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The review concluded that 90 published trials had underlying statistical patterns that were unlikely to appear by chance in a credible dataset

The reliability of clinical trials has come under fire after it has been suggested that recent trials may contain wrong or falsified data.

According to a review of thousands of papers published in leading medical journals, dozens contain suspicious statistical patterns, says The Guardian. The study, carried out by John Carlisle, a consultant anaesthetist at Torbay Hospital used statistical tools to identify anomalies hidden in the data.

He reviewed data from 5,087 clinical trials published during the past 15 years in two prestigious medical journals, Jama and the New England Journal of Medicine, and six anaesthesia journals. In total, 90 published trials had underlying statistical patterns that were unlikely to appear by chance in a credible dataset.

As a result of the findings, Dr Andrew Klein, editor in chief of Anaesthesia, has called for the studies identified as potentially flawed to be reviewed urgently. “It’s very scary that we may have been treating patients based on false evidence,” he explained. “It may be the case that certain treatments may need to be withdrawn from use.”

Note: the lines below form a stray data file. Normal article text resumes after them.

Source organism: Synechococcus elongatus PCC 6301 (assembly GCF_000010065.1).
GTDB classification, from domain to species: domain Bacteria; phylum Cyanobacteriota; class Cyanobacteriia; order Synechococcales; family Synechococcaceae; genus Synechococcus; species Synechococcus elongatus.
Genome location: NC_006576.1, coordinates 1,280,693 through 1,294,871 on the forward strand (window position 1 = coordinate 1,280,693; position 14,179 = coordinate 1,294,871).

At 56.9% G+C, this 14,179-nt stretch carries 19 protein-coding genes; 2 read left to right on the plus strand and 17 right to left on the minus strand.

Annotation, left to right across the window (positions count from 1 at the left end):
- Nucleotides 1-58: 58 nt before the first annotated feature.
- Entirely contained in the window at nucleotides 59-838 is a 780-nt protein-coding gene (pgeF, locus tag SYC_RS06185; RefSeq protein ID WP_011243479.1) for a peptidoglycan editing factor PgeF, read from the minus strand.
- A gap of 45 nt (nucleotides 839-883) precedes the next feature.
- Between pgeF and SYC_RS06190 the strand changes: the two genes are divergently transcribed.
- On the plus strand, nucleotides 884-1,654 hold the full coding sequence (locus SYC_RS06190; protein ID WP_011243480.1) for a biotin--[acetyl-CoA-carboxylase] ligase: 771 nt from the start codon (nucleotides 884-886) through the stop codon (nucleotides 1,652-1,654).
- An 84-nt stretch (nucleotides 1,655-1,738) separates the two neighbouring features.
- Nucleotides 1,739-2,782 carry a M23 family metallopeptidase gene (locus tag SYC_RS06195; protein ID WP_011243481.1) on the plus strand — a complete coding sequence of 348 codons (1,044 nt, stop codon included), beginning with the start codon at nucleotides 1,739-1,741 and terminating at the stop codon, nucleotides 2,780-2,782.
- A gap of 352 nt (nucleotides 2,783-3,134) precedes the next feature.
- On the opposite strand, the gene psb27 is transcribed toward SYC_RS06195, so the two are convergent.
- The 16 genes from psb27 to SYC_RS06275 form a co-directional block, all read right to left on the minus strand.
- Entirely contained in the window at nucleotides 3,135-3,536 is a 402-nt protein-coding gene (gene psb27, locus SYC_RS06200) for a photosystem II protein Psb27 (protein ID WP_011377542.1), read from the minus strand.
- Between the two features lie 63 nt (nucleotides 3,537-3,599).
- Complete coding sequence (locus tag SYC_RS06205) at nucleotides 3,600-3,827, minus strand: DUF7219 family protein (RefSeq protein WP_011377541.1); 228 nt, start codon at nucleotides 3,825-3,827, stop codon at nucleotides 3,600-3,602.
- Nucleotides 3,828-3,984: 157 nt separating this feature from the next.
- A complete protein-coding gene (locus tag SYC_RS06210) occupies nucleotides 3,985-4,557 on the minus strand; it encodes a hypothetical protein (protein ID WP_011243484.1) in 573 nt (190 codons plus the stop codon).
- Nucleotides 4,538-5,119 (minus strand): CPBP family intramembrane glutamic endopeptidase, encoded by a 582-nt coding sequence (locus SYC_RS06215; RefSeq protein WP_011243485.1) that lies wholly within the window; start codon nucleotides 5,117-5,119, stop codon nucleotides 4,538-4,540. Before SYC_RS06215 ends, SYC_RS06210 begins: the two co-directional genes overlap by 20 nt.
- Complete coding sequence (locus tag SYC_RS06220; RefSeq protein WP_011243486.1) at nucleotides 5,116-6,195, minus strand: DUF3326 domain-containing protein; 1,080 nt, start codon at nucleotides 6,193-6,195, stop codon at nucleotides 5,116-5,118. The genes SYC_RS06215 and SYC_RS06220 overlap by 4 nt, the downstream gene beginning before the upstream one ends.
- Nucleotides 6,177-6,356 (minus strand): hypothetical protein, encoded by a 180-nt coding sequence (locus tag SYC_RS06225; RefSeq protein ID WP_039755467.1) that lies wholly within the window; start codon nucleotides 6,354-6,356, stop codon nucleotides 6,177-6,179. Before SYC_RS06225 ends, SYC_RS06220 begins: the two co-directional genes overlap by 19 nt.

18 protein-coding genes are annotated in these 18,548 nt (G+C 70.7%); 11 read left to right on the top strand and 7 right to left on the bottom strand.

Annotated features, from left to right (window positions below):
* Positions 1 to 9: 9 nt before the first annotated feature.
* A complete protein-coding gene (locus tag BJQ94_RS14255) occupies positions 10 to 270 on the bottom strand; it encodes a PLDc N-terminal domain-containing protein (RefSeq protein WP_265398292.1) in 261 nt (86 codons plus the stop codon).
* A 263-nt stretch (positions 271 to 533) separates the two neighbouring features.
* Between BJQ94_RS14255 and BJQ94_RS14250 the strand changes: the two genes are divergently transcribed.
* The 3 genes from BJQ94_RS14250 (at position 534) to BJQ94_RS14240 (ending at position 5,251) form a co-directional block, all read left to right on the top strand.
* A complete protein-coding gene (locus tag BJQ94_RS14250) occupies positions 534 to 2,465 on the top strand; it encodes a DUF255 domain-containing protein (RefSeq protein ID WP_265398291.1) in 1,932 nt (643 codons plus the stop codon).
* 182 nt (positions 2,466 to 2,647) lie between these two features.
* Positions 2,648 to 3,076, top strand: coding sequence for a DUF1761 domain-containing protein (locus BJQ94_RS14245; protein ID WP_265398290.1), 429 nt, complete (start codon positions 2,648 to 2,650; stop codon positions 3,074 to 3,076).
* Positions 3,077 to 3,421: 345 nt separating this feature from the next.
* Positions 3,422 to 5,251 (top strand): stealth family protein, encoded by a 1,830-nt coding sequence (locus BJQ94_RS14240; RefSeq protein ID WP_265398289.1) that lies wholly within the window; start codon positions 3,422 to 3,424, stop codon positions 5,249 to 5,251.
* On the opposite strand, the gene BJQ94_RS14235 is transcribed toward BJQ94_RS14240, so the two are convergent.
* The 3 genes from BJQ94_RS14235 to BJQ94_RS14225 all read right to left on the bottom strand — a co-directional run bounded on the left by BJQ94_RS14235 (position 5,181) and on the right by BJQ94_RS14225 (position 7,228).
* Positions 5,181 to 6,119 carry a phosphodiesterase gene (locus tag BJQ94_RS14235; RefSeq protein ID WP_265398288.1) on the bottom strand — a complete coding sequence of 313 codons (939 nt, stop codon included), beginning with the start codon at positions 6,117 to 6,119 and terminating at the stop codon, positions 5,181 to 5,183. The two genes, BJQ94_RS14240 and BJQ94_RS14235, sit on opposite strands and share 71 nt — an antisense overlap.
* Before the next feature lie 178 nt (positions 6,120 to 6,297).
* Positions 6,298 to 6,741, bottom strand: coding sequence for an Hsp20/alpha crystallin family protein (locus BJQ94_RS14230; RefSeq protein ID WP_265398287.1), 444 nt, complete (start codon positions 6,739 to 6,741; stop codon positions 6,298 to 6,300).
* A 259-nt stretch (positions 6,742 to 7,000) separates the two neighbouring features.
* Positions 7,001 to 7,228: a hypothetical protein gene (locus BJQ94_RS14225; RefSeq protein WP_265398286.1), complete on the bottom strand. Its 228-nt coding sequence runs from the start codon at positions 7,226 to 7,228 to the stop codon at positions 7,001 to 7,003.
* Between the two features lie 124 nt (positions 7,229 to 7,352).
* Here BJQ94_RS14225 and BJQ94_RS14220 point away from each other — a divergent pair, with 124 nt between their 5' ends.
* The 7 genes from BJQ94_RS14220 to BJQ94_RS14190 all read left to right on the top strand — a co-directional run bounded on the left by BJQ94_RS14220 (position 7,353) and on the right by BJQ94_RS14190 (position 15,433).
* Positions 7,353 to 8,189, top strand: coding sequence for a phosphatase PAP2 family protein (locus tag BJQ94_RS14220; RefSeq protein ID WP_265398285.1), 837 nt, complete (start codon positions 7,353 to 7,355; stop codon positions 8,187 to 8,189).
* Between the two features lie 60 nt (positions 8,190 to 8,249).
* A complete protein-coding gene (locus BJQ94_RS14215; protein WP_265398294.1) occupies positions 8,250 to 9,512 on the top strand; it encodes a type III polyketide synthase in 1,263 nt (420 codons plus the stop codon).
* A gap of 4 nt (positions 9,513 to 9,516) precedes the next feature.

The process involved works by comparing the baseline data, such as the height, sex, weight and blood pressure of trial participants, to known distributors of these variables in a random sample of the populations. A sign of errors could be flagged up if the baseline data differs significantly from expectation, in turn suggesting tampering on the part of the researcher as if datasets have been fabricated they are unlikely to have the right pattern of random variation.

The review includes a full list of the trials in question, allowing Carlisle’s methods to be checked but also potentially exposing the authors to criticism. Previous large-scale studies have avoided singling out authors.

The relevant journal editors were informed last month, and the editors of the six anaesthesiology journals name in the study said they plan to approach the authors of the trials in question, and raised the prospect of triggering in-depth investigations in cases that could not be explained.

A spokeswoman for the New England Journal of Medicine commented they had not had access to the list of papers cited until publication, but the editors were taking the issue seriously and would carefully review all information.

Editor in chief of Jama, Howard Bauchner, concluded, “We receive numerous allegations about various issues related to the articles we publish. After we assess the validity of the allegation, we will determine next steps. We certainly believe authors have a right to respond to allegations that are important.”

 

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